“Oy, veis meir” exclaims Enda.  “What will they eat today?  I am thinking of her sick husband and their dear children?” she murmers.
“What’s the matter with you?” asks the wife of the Shamus quietly.
“I am very warm and my head is spinning.  I must go out and catch a breath of fresh air.  I’ll soon be back,” she answers, softly.
Enda slips out of the synagogue, goes home, takes out the hot pot with the Shabbos soup, wrapped with a cloth, and runs breathlessly to Chaveh’s house.  Upon her arrival she doesn’t even knock, but goes into the kitchen and places the hot, covered pot on Chaveh’s cold stove.
“Children,” says Enda, “I have brought your mother’s soup which she had cooked in my oven.  Tell her it is a bit tight in my oven, so I brought it here,”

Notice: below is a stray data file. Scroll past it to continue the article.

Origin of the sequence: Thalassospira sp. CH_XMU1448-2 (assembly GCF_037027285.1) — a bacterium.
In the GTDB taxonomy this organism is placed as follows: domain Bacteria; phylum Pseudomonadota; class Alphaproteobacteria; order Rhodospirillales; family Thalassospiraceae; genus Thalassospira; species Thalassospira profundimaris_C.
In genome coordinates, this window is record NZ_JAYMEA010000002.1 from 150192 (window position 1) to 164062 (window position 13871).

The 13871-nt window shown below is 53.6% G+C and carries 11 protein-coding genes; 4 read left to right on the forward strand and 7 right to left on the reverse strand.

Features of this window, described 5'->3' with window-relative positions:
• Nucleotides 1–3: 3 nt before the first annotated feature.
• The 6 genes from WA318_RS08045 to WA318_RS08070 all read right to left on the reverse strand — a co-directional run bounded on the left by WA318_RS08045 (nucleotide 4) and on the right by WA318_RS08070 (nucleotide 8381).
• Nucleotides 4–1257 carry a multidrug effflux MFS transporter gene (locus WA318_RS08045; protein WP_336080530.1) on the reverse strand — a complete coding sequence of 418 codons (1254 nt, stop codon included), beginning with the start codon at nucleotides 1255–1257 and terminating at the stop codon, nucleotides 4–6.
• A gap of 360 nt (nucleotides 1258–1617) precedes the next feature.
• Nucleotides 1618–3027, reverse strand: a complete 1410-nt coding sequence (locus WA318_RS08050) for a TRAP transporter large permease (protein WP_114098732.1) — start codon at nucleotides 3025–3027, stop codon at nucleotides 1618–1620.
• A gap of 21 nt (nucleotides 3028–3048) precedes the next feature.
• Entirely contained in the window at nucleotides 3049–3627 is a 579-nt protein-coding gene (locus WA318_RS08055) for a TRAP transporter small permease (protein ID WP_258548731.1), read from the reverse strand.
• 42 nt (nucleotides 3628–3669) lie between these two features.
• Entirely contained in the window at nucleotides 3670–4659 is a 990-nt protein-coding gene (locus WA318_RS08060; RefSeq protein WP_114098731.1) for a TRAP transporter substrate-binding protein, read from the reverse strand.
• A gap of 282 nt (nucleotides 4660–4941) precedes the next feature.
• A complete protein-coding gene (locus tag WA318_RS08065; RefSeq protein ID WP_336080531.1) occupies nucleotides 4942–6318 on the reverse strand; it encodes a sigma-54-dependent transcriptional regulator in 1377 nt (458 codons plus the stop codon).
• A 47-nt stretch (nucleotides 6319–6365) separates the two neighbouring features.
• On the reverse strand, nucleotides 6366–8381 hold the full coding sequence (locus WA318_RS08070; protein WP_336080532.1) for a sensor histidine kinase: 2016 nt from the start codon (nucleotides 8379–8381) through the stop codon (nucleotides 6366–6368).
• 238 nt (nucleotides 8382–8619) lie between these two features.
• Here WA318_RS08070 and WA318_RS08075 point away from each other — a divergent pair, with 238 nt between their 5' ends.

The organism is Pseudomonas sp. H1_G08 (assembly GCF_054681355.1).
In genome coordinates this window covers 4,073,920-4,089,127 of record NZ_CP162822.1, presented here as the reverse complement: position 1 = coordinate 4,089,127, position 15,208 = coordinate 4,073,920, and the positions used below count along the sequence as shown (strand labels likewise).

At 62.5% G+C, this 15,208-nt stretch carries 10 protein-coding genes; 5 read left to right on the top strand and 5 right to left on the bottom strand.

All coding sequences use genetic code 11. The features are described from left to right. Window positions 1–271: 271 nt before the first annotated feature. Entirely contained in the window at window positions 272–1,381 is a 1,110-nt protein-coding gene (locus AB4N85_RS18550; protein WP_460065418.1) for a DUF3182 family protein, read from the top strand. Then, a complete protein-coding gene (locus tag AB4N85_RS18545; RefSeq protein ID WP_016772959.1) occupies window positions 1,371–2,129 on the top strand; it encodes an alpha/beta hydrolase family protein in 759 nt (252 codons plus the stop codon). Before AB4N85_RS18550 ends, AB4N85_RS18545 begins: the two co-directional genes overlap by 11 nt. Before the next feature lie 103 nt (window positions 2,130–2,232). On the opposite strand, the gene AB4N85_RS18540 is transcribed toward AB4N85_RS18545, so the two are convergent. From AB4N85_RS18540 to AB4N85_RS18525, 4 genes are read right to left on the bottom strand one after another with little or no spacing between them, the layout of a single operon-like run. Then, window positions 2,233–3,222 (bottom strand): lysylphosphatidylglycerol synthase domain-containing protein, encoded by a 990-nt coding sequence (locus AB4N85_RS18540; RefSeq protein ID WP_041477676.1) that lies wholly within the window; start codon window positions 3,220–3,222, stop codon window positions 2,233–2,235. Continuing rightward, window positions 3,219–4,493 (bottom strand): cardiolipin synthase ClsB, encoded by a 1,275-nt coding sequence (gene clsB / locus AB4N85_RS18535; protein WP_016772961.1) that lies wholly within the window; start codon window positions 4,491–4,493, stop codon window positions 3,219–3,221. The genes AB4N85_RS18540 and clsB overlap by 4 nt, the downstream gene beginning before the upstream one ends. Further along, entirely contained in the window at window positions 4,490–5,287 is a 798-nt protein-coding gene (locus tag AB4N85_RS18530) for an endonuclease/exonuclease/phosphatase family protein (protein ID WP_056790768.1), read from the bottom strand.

And without waiting for a reply, she goes back to the synagogue.
When Enda arrives the praying is already over and the people of the congregation are heading for home.  She doesn’t find Chaveh.

* * * * *

The children in America had written Enda more than once that she should go to them.  They had even sent her a ticket for the ship, and the necessary papers.  The children often begged their mother to leave the butcher shop, make them happy, and go to America. Enda would read the letters from her children, look at the ship’s ticket and cry.  How could she leave the shtetl, her dearly beloved people?  So many years to be together, in joy and in sorrow!  How can a person just travel away, never to return?